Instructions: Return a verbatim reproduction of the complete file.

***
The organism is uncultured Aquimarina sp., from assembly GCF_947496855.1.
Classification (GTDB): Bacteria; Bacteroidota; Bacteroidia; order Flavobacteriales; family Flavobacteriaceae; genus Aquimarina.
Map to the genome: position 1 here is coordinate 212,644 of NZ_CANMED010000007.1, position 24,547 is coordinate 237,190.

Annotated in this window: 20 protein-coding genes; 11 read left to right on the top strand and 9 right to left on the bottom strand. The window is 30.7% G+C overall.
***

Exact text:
The organism is uncultured Aquimarina sp., from assembly GCF_947496855.1.
Classification (GTDB): Bacteria; Bacteroidota; Bacteroidia; order Flavobacteriales; family Flavobacteriaceae; genus Aquimarina.
Map to the genome: position 1 here is coordinate 212,644 of NZ_CANMED010000007.1, position 24,547 is coordinate 237,190.

Annotated in this window: 20 protein-coding genes; 11 read left to right on the top strand and 9 right to left on the bottom strand. The window is 30.7% G+C overall.